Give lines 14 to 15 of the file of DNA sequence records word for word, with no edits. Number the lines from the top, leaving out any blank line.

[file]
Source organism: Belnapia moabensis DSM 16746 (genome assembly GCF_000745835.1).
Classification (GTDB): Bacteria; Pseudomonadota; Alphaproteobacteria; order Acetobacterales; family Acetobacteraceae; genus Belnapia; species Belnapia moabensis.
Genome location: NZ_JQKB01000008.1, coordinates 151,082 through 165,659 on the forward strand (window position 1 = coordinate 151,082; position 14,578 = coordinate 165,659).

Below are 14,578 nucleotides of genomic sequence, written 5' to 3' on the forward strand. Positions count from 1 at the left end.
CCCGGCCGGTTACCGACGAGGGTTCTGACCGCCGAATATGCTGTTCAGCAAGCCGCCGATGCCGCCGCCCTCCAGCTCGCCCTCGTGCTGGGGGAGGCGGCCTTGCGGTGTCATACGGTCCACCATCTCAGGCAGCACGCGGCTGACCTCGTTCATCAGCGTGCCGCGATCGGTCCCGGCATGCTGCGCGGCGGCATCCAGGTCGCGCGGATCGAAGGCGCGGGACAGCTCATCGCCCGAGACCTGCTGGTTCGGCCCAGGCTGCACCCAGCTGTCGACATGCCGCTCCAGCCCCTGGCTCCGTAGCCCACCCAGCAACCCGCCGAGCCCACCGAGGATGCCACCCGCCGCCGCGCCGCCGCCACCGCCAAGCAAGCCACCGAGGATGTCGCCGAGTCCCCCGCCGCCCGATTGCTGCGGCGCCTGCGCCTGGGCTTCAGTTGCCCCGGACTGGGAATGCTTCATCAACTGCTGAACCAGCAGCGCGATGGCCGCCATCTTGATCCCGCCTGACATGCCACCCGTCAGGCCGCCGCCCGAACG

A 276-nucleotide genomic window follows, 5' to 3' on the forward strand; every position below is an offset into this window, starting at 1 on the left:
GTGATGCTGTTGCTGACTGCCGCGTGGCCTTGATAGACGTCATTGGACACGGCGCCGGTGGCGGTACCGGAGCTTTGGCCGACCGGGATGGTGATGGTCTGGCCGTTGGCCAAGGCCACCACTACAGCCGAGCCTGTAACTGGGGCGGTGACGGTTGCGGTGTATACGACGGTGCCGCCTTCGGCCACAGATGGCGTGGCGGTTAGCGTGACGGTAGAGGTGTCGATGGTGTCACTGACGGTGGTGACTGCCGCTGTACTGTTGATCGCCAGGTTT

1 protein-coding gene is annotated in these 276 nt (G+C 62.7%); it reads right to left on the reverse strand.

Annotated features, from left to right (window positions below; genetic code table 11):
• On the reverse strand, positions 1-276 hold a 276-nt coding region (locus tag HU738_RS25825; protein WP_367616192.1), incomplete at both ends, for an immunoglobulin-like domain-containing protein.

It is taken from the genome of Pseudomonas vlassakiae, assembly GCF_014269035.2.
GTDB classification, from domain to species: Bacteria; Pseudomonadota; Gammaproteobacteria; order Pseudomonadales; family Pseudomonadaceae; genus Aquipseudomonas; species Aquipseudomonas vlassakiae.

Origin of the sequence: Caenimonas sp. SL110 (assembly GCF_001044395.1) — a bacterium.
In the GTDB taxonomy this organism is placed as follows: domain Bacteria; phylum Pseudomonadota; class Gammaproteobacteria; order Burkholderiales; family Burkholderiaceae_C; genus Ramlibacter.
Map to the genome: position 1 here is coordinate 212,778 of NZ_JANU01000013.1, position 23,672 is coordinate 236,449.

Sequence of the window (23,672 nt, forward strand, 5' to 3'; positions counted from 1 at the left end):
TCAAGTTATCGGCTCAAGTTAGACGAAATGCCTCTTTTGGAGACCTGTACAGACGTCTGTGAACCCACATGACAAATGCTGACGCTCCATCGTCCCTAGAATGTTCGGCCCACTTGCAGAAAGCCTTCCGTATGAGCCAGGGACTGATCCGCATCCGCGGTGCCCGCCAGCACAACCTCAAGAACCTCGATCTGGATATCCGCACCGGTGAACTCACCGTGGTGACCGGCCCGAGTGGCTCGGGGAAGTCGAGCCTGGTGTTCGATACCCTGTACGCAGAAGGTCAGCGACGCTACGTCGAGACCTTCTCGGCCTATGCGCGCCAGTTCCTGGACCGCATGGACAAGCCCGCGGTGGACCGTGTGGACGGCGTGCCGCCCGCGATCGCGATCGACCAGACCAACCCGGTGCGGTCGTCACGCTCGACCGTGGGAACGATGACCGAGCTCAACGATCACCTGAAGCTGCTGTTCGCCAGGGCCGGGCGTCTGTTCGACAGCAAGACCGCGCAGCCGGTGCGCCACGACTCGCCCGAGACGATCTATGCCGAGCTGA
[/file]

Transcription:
In the GTDB taxonomy this organism is placed as follows: domain Bacteria; phylum Pseudomonadota; class Gammaproteobacteria; order Burkholderiales; family Burkholderiaceae_C; genus Ramlibacter.
Map to the genome: position 1 here is coordinate 212,778 of NZ_JANU01000013.1, position 23,672 is coordinate 236,449.